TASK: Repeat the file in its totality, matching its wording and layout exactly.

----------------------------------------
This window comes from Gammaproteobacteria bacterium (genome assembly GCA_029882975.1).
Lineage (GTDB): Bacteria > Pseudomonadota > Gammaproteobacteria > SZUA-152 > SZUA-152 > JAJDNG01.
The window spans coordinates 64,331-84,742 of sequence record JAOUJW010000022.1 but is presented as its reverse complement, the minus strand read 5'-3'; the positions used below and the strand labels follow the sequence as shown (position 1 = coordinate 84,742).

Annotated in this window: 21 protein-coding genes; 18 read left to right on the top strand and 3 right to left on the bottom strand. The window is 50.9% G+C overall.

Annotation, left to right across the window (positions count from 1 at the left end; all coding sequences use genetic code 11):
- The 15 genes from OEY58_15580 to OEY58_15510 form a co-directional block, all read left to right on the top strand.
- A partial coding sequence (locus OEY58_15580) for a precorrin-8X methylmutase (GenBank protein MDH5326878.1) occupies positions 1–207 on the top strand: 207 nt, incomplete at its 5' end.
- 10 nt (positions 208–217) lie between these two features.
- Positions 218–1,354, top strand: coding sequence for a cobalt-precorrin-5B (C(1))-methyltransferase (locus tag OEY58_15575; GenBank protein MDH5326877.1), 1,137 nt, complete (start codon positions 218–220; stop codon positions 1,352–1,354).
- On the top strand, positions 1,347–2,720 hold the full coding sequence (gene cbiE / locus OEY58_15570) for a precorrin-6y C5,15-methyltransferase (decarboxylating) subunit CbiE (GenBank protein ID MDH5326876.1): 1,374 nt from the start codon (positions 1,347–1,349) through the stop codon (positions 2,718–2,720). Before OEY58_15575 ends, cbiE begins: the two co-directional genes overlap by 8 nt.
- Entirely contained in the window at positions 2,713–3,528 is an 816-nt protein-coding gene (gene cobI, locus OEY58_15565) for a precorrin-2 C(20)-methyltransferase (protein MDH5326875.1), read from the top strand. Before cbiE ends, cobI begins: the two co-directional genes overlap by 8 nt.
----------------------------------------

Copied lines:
This window comes from Gammaproteobacteria bacterium (genome assembly GCA_029882975.1).
Lineage (GTDB): Bacteria > Pseudomonadota > Gammaproteobacteria > SZUA-152 > SZUA-152 > JAJDNG01.
The window spans coordinates 64,331-84,742 of sequence record JAOUJW010000022.1 but is presented as its reverse complement, the minus strand read 5'-3'; the positions used below and the strand labels follow the sequence as shown (position 1 = coordinate 84,742).

Annotated in this window: 21 protein-coding genes; 18 read left to right on the top strand and 3 right to left on the bottom strand. The window is 50.9% G+C overall.

Annotation, left to right across the window (positions count from 1 at the left end; all coding sequences use genetic code 11):
- The 15 genes from OEY58_15580 to OEY58_15510 form a co-directional block, all read left to right on the top strand.
- A partial coding sequence (locus OEY58_15580) for a precorrin-8X methylmutase (GenBank protein MDH5326878.1) occupies positions 1–207 on the top strand: 207 nt, incomplete at its 5' end.
- 10 nt (positions 208–217) lie between these two features.
- Positions 218–1,354, top strand: coding sequence for a cobalt-precorrin-5B (C(1))-methyltransferase (locus tag OEY58_15575; GenBank protein MDH5326877.1), 1,137 nt, complete (start codon positions 218–220; stop codon positions 1,352–1,354).
- On the top strand, positions 1,347–2,720 hold the full coding sequence (gene cbiE / locus OEY58_15570) for a precorrin-6y C5,15-methyltransferase (decarboxylating) subunit CbiE (GenBank protein ID MDH5326876.1): 1,374 nt from the start codon (positions 1,347–1,349) through the stop codon (positions 2,718–2,720). Before OEY58_15575 ends, cbiE begins: the two co-directional genes overlap by 8 nt.
- Entirely contained in the window at positions 2,713–3,528 is an 816-nt protein-coding gene (gene cobI, locus OEY58_15565) for a precorrin-2 C(20)-methyltransferase (protein MDH5326875.1), read from the top strand. Before cbiE ends, cobI begins: the two co-directional genes overlap by 8 nt.